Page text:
Yeah, it depends on what you draw. You have maximum improvement if you draw a lot of consecutive sprites from the same image (tileset, particle system, GUI, etc.). But you won't see much difference if you have several different images
Laurent Gomila - SFML developer

vidjogamer

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« Reply #6 on: February 20, 2011, 01:12:55 am »
So I guess I was under the impression that it was the number of pixels drawn that would be the bottleneck.

So I tried drawing a screen sized image over top of itself a dozen times and i dont see any decrease in framerate but when i just draw enough 16x16 pixel tiles to fill the screen my framerate really starts to take a hit. Why is this? I feel like I must be doing something wrong. All my tiles are on the same image.

Gibgezr

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« Reply #7 on: March 07, 2011, 08:17:29 pm »
See this thread:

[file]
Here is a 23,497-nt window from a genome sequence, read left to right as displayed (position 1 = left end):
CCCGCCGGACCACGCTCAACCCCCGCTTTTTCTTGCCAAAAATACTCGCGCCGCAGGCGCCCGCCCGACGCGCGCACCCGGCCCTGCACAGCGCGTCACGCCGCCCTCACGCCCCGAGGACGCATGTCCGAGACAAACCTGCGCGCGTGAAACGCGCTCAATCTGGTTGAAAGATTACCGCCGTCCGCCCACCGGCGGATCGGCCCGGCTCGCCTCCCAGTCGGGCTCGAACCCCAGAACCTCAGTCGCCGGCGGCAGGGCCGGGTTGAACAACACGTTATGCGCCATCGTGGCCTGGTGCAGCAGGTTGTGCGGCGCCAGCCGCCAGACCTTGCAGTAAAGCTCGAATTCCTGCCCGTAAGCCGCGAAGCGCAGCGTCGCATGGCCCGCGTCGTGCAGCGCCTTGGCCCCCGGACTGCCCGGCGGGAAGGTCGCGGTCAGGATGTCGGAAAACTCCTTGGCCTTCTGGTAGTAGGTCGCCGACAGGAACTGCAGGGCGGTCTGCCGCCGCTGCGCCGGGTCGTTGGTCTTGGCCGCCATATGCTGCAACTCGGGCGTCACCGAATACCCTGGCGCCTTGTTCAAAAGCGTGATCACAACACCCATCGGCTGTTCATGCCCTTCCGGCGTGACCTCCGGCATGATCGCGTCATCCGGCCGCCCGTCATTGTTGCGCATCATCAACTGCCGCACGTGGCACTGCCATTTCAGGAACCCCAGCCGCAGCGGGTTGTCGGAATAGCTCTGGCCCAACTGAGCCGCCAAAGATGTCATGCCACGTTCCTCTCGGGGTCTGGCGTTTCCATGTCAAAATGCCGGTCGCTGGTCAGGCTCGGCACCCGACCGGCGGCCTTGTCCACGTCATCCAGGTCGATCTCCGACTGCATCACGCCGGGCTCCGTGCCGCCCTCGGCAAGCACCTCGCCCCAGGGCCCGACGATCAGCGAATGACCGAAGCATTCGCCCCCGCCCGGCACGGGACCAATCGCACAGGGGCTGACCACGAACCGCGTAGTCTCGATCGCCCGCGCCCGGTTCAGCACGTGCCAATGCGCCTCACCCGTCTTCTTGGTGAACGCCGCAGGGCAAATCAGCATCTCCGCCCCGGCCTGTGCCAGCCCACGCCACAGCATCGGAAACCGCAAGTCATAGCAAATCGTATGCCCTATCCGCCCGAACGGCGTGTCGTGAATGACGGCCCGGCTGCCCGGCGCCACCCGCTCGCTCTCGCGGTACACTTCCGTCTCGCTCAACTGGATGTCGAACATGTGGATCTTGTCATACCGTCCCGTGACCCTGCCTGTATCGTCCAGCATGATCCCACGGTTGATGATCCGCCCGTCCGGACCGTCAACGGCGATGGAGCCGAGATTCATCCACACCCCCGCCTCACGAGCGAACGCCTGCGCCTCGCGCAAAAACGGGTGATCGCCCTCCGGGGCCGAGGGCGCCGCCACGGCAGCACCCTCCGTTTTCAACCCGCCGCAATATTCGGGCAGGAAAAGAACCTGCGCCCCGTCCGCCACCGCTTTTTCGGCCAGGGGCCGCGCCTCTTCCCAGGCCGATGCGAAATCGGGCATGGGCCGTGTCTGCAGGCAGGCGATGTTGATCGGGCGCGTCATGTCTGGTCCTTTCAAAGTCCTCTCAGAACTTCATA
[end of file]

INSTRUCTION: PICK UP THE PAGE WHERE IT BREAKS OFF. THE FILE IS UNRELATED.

http://www.sfml-dev.org/forum/viewtopic.php?t=3173

My answer at the bottom is the way to draw thousands of tiles at high frame rates.

And yes, drawing less sprites at larger resolution is way faster than drawing many small sprites, even if the area covered by the sum total of all draws is somewhat less with the small sprite case. SFML 2 helps get rid of state changes when drawing from the same image repeatedly, but draw less polys is almost always faster than drawing more. It's not fill rate you need to worry about, it's the overhead inherent in drawing any size poly.

vidjogamer

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« Reply #8 on: March 12, 2011, 07:56:12 am »
Any hints on how to implement this in sfml =p

pdinklag

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« Reply #9 on: March 12, 2011, 08:31:28 am »
The biggest performance hit in OpenGL is caused by texture binding, I noticed that pretty often. The more sprites you have using different textures (sf::Image), the more texture bindings will be required each frame and things will slow down.

The best solution is to use as little different images as possible. This is best achieved by using sprite sheets and tilesets that have as many frames as possible in one single image. It's better to have a few LARGE images that many many small ones. Ultimately you also should code your application to render sprites with the same image in direct sequence to avoid texture binding as much as possible. The CPU time required to sort them accordingly will pay off when rendering. If you work with linked lists intelligently even that CPU use will be minimal.